Happiness is an addiction and we are hooked. Happiness is an addiction because our monkey mind convinces us that we are not okay if we don’t get our fix of it. It is an addiction because it provides relief for short periods of time and then fails us over and over again. It is an addiction because we are consumed with the need to be happy. We spend an enormous amount of time and energy trying to make happiness happen, and yet we often remain not happy, that is, not liking our life situation.
There is a belief in this culture that life is supposed to be happy; happiness is part of our definition of a good life. In the face of the suffering that everyone’s life contains, we hold tight to our belief that life’s basic nature is pleasurable and fun. The media presents life as some kind of amusement park ride with ice cream, laughter and prizes. Our conception of what we are supposed to feel is based on a life that is not in alignment with what’s real. Certainly, a part of life is joy. Life is also challenging and painful at times. All of these experiences are part of the ride. We have to do things that we don’t want to do, we have to interact with people who hurt us, we have to live inside a body that gets sick, and eventually we have to let go of everything and everyone we love. Expecting a joy ride is a recipe for disappointment. And yet, remarkably, the cultural mythology persists: life is supposed to look good, and we are supposed to be having fun all the time.
In this society, when we are not happy, not only are we failures for not being able to create a happy life, but worse, we are missing out on the myth. We are not getting what we deserve—what everyone else undoubtedly gets, the life that appears so convincing in our Instagram feed. With such a cultural mythology, we spend much of our time feeling depressed about not getting to have something that doesn’t actually exist, thereby fueling the un-happiness that we so dread.
I was one who suffered with this belief system in my younger years. A friend and fellow sufferer called it her “Kennedy” life. We are convinced that for other people, life is one long series of touch football games held on large glorious lawns with large glorious extended families, and golden retrievers joyously chasing blond toddlers in playful tackle. When we are reminded that the Kennedy family has also endured tragedy—violence and loss—we take the information in, but only on an intellectual level. We know that the Kennedys have suffered, but still our touch football expectation of life endures. In fact, we struggle to retain this fantasy. It makes us un-happy, but at the same time, we are afraid to stop trying to get happy.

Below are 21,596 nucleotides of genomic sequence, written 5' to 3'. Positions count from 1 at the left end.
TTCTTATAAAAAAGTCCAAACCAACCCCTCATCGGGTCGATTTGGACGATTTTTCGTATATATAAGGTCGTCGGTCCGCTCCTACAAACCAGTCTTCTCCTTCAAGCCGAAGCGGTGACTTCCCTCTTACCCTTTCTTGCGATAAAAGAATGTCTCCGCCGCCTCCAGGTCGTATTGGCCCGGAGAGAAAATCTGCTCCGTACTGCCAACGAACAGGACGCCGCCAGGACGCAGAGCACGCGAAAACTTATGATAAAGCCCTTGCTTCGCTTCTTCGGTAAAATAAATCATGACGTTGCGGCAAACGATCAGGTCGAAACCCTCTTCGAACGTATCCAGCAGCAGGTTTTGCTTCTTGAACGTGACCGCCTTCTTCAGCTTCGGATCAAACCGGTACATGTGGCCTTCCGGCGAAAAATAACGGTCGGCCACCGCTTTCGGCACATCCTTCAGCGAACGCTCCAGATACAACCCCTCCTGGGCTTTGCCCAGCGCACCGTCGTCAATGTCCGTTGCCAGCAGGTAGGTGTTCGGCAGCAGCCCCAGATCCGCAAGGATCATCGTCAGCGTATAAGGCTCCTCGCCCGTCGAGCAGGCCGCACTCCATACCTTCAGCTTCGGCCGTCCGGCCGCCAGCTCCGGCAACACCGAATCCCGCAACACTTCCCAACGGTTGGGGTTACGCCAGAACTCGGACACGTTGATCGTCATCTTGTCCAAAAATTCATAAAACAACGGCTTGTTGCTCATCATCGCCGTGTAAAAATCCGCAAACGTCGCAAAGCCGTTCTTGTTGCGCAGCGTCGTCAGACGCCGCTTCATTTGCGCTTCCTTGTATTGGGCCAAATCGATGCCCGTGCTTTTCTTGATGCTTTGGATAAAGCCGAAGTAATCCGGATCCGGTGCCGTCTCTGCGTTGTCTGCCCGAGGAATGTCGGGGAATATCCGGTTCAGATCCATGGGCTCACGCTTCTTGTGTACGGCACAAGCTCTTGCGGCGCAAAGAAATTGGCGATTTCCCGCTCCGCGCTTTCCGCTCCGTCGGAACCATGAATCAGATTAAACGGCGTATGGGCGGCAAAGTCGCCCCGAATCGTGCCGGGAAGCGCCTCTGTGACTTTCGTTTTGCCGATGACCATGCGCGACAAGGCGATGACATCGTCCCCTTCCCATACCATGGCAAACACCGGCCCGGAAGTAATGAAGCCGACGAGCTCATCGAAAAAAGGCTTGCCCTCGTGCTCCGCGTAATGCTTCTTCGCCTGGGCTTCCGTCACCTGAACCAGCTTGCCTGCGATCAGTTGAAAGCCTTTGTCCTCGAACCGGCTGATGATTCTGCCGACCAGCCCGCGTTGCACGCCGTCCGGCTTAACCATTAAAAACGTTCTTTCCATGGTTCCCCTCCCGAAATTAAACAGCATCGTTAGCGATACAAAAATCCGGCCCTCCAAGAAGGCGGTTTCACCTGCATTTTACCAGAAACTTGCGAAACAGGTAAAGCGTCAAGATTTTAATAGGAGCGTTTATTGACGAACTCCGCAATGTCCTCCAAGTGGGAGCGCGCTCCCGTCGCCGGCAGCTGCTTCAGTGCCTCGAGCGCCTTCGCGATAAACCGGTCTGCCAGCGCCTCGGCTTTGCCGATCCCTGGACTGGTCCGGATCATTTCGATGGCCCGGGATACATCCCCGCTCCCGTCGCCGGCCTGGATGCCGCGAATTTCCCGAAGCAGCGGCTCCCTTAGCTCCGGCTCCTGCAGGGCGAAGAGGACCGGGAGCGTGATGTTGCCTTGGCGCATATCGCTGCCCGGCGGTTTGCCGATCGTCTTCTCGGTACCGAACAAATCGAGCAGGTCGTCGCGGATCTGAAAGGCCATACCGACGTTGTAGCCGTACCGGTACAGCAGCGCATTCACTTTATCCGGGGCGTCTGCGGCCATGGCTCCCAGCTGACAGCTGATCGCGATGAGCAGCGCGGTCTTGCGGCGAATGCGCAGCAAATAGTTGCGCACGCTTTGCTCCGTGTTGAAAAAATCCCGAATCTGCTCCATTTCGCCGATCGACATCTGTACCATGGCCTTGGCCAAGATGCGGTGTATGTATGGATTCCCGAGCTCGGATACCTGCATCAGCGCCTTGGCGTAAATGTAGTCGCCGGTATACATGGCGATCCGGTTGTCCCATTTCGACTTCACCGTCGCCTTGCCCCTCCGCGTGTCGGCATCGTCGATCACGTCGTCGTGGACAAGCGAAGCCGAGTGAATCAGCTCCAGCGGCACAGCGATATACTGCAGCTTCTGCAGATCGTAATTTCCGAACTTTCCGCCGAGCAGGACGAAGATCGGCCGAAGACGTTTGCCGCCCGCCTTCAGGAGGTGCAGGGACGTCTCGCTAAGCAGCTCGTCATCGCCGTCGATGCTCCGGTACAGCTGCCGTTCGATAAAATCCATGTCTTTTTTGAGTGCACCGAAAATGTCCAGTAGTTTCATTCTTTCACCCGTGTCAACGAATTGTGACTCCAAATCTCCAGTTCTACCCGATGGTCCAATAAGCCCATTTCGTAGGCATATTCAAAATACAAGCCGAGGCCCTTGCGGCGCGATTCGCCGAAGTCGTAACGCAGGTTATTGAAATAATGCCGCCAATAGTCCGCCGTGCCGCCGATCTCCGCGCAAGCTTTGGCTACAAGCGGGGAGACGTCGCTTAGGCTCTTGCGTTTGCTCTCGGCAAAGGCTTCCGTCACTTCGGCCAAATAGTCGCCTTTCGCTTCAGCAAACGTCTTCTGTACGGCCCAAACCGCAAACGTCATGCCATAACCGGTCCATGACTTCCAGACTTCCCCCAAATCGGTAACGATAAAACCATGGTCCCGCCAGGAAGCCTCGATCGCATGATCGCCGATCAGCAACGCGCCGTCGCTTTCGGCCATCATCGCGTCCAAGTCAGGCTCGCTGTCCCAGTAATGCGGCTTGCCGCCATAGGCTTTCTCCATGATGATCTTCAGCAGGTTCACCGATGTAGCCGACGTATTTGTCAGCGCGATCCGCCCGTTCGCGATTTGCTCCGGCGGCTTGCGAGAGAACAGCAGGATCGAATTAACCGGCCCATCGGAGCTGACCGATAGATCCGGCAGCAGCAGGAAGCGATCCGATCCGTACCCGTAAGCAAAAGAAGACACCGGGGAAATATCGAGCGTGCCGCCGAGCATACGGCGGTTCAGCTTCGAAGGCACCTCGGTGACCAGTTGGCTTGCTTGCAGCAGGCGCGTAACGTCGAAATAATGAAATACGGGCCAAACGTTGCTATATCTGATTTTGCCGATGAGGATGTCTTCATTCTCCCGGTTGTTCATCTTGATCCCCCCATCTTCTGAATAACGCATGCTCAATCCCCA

We make strong judgments about the person who achieves happiness and the one who doesn’t. Happiness is our flag of success. Not being able to accomplish it means that there is something wrong with us.
As a result of these beliefs, we are left in a desperate state. We must be vigilant in controlling our experience, making sure that life feels good and that others know it’s going well. But making the present moment feel good is a lot of work. Happiness is a narrow destination at which to aim our life with an even narrower selection of paths for getting there. We have balanced our okay-ness on something as ephemeral and uncontrollable as situational pleasure, and bet our wellbeing on our ability to keep it—with no net below if we fall or fail. We dedicate the majority of our energy to achieving something that we cannot consistently achieve. From a purely logical perspective, it seems that it would be wise to re-examine our goal.
Our attempts to be happy are not the problem. The problem is that we are not aware of a workable alternative to happiness. As we see it, the only alternative to happiness is misery or emptiness. We do not know how to be without happiness and still be okay, whole, present, or even that it is possible.
Not happy is not a place where we know how to console ourselves, and not a place where we can be peaceful or feel good about ourselves. We are given no training in how to ease our discomfort, soothe our sadness, simply be with discomfort, as if these states were not a part of a regular life, a good life. We are instructed to keep our chin up, make lemons out of lemonade, get on with it. Or put another way; get away from it—whatever is making us not happy, and get out of our state of not-happiness. We have not been taught how to take care of ourselves and be in and with our not-happiness in a way that can still leave us feeling well.
We are trained to believe that not-happiness is a scary thing, not only because we do not know how to manage it, but also because it makes us unlovable. We are scary to others when we are not happy; it is not just that we are afraid of ourselves but others are afraid of us as well. We believe that not-happiness leaves us helpless and abandoned, and therefore it must be avoided at all costs.
We have designed a system that demands that we stay happy; it is a system that relies upon our control over something that ultimately cannot be controlled. And the alternative, not happiness, is dreadful, frightening and riddled with self-loathing. Despite the consistently transient, challenging and uncontrollable nature of life, we continue to insist that life can be and indeed is ceaselessly pleasing; we continue to demand and expect happiness.
Over the next few weeks I will be examining the ways in which we attempt to create a constant state of happiness, and how that impacts the quality of our lives. And also, I will be presenting a more reliable and satisfying approach to genuine wellbeing. Stay tuned…
Text excerpted from Nancy Colier’s “Inviting A Monkey To Tea: Befriending Your Mind And Discovering Lasting Contentment” (Hohm Press, 2012)